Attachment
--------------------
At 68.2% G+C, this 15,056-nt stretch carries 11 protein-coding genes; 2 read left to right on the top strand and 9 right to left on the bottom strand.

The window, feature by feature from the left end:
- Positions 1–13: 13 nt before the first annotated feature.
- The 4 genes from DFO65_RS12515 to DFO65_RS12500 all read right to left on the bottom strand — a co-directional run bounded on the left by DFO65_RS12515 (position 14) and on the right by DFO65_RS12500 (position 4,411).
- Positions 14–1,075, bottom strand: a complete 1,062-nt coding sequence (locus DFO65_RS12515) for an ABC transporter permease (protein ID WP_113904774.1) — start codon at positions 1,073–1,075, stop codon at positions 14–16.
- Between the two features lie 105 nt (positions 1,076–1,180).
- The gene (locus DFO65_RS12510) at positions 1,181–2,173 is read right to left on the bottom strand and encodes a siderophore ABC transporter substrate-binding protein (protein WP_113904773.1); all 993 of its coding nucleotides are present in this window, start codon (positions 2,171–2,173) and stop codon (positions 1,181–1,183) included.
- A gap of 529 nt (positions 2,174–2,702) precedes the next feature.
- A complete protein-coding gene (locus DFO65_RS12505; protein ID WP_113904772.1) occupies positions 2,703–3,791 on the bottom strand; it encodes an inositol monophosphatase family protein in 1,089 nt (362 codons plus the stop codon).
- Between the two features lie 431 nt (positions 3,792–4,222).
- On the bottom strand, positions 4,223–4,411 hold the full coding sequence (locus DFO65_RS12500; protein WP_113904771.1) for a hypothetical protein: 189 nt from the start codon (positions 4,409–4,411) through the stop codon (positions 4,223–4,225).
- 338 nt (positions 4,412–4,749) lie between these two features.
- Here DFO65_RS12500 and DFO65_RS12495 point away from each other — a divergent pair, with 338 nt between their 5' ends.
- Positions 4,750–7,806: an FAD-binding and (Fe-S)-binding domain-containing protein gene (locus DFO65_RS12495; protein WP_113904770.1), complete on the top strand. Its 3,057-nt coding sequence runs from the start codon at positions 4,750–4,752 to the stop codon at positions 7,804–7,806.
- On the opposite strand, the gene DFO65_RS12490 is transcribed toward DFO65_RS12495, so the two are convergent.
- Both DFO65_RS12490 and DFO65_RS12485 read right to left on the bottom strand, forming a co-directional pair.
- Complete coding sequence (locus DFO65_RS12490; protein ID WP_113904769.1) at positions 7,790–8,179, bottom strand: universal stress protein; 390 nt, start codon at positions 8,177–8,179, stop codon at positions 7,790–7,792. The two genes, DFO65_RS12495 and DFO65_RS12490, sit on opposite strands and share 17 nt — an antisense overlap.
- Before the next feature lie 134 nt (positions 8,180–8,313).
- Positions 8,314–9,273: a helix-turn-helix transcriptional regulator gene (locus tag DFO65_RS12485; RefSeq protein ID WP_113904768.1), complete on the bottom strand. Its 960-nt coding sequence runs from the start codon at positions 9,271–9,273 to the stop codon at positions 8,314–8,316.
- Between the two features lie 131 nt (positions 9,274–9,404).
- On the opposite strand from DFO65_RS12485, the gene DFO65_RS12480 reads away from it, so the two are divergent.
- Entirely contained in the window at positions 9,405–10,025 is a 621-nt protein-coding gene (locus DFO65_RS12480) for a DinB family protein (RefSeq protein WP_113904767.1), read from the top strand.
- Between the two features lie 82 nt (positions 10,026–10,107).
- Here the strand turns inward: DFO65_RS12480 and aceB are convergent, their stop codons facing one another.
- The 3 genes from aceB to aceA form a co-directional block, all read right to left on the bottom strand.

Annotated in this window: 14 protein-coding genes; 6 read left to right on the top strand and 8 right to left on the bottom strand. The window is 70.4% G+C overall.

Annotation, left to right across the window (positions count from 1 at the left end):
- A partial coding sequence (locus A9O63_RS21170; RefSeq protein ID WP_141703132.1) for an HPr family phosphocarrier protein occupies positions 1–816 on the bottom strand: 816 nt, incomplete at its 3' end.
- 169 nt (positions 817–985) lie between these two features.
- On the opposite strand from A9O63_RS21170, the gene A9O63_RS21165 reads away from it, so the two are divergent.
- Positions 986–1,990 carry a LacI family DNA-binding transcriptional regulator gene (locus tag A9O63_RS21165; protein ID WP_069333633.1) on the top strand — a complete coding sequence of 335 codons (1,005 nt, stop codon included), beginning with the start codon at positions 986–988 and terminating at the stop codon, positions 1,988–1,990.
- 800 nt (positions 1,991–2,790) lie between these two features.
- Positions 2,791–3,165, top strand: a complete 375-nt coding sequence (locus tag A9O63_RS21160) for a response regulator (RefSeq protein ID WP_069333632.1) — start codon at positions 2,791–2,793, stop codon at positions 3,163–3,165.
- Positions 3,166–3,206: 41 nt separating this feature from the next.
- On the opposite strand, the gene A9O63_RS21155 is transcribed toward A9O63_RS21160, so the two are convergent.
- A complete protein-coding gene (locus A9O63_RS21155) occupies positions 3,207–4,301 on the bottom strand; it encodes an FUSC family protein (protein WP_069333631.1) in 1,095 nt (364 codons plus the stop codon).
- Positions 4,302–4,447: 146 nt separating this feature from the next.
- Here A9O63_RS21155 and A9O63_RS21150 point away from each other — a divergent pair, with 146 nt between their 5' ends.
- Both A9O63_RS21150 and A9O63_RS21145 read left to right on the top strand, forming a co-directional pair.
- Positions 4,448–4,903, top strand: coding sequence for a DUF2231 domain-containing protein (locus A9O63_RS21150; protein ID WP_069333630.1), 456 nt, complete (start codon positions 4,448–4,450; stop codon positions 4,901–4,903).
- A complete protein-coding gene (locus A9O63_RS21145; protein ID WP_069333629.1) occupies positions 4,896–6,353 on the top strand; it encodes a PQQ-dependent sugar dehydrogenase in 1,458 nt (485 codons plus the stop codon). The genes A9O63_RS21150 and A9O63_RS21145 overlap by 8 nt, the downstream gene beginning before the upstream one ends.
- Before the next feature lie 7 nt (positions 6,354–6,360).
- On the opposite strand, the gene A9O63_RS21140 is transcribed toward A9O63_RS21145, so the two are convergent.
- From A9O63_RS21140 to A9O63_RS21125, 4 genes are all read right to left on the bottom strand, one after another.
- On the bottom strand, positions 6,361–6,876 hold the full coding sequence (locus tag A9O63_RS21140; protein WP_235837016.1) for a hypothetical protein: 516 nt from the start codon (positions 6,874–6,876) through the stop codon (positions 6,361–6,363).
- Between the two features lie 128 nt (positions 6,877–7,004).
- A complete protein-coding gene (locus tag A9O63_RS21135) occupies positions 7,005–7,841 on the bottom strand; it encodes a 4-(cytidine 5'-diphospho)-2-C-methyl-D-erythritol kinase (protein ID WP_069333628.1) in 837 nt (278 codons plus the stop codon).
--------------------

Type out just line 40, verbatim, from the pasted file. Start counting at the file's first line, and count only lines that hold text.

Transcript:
- Positions 4,448–4,903, top strand: coding sequence for a DUF2231 domain-containing protein (locus A9O63_RS21150; protein ID WP_069333630.1), 456 nt, complete (start codon positions 4,448–4,450; stop codon positions 4,901–4,903).